The American Internment of Japanese Americans


The United States naval base at Pearl Harbor was attacked by the Japanese on December 7, 1941. Due to the attack, society was afraid that all Japanese and Japanese Americans were a threat if they were near any military bases. This caused Franklin D. Roosevelt, the President of the United States, to sign an Executive Order 9066. This order permitted the military to declare certain areas off-limits. General John L. DeWitt, who was the head of the Western Defense Command, declared the entire West Coat a military zone which was closed to all persons of Japanese ancestry.

With the entire West Coast being closed to all Japanese ancestry, would cause 110,000 Japanese and Japanese Americans to be forced to leave their homes and had only days to decide what to do with their homes and possessions. Majority of their belongings being left behind, or sold. They were only allowed to take what they could carry. The War Relocation Authority, which was created from Roosevelt, oversaw the removal of 38,000 Japanese immigrants and 72,000 Japanese American citizens. Each family was assigned an identification number and were loaded into cars, buses and trains to internment camps where they were incarcerated for up to 4 years.

Internment living conditions were harsh. Japanese Americans died in internment camps due to lack of medical care and emotional distress. The housing sections were surrounded by wires and guard towers that were monitored by the military. 200-400 people would be living in each block that consisted of 14 barracks that were divided into four rooms. Men and women shared toilets, showers, laundry rooms, and a mess hall. “Any combination of eight individuals was allotted a 20-by-25-foot room. An oil stove, a single hanging light bulb, cots, blankets, and mattresses filled with straw were the only furnishings provided.” (National Park Service). Temperatures would get as high as 110 degrees in the summer, and below freezing in the winter.

I can honestly say that the incarceration of law-abiding, American Citizens is unfathomable. Two thirds of Japanese Americans were citizens by birth, even Japanese American veterans from World War I were forced to leave their homes, their belongings, and taken to these horrible camps. You can fight for America, but when American’s feel threatened by you, you become the enemy, regardless of any substantial proof. This is a part of history that influences Japanese Americans to speak out when different races are being targeted. “When threatened, we can easily discard our democratic ideals of justice and equality to chase after imaginary enemies. Furthermore, false rumors—sensationalized and given credence by a profit-maximizing media or vote-seeking politicians—can overwhelm and contradict research and evidence-based analysis.” (Densho).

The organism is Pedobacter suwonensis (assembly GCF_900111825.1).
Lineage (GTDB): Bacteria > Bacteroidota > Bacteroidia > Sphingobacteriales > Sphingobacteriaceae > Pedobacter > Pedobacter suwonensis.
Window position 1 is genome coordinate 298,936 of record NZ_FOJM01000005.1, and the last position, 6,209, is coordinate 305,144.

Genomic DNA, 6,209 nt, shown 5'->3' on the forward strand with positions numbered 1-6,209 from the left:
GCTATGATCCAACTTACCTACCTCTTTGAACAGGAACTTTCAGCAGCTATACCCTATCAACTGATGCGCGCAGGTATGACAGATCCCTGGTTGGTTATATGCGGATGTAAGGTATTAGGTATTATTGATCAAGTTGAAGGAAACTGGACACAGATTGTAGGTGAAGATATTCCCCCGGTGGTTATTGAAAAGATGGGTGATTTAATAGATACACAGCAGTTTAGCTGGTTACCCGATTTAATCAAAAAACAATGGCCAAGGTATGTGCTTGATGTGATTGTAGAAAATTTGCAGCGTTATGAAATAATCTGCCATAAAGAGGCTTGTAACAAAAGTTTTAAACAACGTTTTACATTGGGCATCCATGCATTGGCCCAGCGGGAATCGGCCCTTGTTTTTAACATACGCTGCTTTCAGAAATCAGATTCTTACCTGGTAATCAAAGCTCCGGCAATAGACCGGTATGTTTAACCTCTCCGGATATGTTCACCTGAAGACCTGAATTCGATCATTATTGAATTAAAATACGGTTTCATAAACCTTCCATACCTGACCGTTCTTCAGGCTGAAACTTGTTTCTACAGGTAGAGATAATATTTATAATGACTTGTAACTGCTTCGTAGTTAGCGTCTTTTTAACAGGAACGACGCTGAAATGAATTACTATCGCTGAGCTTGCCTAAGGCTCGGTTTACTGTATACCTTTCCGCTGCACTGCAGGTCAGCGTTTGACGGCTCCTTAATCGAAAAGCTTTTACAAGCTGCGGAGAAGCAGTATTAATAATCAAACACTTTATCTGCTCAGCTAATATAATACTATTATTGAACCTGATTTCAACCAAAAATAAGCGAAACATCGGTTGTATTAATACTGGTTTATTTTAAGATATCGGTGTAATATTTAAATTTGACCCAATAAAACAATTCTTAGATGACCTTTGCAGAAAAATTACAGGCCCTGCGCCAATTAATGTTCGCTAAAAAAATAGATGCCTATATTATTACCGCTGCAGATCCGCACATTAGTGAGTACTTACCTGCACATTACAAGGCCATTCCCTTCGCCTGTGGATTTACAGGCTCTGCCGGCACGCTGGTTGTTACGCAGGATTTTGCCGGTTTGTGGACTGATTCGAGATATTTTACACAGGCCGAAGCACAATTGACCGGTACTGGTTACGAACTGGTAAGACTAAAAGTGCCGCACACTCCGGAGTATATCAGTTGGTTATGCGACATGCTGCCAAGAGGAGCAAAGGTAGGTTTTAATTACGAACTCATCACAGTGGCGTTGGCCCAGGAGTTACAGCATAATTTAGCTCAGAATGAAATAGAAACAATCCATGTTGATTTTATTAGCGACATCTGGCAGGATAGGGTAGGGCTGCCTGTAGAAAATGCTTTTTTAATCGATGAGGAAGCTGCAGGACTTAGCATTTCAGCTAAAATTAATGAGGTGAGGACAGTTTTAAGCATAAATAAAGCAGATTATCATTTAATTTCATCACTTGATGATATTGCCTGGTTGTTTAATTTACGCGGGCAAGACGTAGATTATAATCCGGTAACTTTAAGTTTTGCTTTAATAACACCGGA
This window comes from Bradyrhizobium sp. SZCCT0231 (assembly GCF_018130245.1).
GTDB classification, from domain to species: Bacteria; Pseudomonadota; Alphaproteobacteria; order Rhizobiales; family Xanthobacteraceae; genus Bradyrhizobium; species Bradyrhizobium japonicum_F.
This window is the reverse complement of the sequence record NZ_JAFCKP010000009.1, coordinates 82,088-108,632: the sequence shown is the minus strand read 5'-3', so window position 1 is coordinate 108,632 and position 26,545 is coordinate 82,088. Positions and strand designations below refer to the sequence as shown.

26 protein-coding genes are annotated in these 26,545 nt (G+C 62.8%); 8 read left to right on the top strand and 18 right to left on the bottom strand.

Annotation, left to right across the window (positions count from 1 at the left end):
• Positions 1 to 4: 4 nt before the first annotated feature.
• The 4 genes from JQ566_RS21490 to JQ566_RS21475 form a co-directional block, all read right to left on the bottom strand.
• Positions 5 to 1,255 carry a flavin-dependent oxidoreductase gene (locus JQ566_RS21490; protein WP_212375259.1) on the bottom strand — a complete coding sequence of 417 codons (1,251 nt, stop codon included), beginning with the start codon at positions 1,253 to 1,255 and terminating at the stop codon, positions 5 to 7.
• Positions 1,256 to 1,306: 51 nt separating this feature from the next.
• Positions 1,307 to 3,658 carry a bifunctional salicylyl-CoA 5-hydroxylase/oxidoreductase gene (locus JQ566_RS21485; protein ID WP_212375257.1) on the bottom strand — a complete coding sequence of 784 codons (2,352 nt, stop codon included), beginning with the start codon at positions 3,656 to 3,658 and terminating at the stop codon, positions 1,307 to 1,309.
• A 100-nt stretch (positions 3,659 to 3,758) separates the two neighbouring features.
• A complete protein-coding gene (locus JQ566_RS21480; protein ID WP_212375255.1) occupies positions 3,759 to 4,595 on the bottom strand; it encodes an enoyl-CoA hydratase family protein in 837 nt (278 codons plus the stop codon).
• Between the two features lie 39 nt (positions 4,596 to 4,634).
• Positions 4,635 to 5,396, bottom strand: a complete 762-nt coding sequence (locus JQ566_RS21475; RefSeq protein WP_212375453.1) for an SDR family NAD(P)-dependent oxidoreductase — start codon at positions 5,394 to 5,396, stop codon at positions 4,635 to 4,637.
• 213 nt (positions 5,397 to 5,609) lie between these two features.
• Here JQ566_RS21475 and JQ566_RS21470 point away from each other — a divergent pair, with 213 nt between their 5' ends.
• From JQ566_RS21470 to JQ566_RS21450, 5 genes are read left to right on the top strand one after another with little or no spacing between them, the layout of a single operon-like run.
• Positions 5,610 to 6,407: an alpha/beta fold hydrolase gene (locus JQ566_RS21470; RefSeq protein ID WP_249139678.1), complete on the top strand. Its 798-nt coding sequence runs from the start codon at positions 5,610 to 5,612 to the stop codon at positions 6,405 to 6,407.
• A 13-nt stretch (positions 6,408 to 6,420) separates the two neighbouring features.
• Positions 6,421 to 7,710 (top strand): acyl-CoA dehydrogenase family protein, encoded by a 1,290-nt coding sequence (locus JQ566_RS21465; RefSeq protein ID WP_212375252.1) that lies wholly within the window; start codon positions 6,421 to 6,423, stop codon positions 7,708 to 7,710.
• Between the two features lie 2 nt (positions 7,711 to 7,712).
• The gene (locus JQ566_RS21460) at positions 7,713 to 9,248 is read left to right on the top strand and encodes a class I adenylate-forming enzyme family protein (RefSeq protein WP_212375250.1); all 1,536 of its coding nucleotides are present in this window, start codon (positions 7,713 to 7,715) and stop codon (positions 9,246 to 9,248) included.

Keene, Jennifer D., Visions of America: A History of the United States, Vol 2, 3e, Pearson, 2017.

“Why Does This Matter Now?” DENSHO. 2017. http://densho.org/why-does-this-matter-now/. Accessed 17 Oct. 2018.

“Japanese Americans at Manzanar.” National Park Service. 2015. https://www.nps.gov/manz/learn/historyculture/japanese-americans-at-manzanar.htm. Accessed 18 Oct. 2018.

5 thoughts on “The American Internment of Japanese Americans

  1. Jennifer,
    You had great points backed by rich information. One point I found interesting, in particular, is that Japanese American veterans were also included in the incarceration. You mentioned that they could fight for the country, but not be protected when they were now considered the “enemy”. It seems quite contradictive.
    Great post!

  2. It does seem very hypocritical to allow people to stand up and fight for our county but when push comes to shove the country turned their back on them. Could you imagine locking up soldiers who served in Afghanistan? The American people today would never allow it no matter what the soldiers heritage…. so why was it allowed back then? This is the most disturbing part to me from this time period.

  3. I find it really odd just how awful these people were treated. While we weren’t killing them like Hitler in Nazi Germany, deaths were allowed to happen because they only gave them the very basics for living. At times, if someone needed a doctor, they might not be able to get one. What I find even weirder is that two-thirds of these people were born in America and were citizens. They would’ve never known Japan and more than likely would’ve fought against them. Some of these people were veterans as well. They’ve already proven their dedication to America by fighting for it, but were taken to these camps anyway.

  4. Great read! It’s interesting to learn about the internment camps. Most history classes talk about the internment camps but never go into detail about how the Japanese were treated during this time.

  5. I really enjoyed reading your post and you had a lot of great information. Even though we weren’t killing them like Hitler was doing, these Japanese Americans were living in extremely harsh conditions. Many of them died because of lack of medical care. These people meant no harm, they were treated poorly for four years just because of their heritage.

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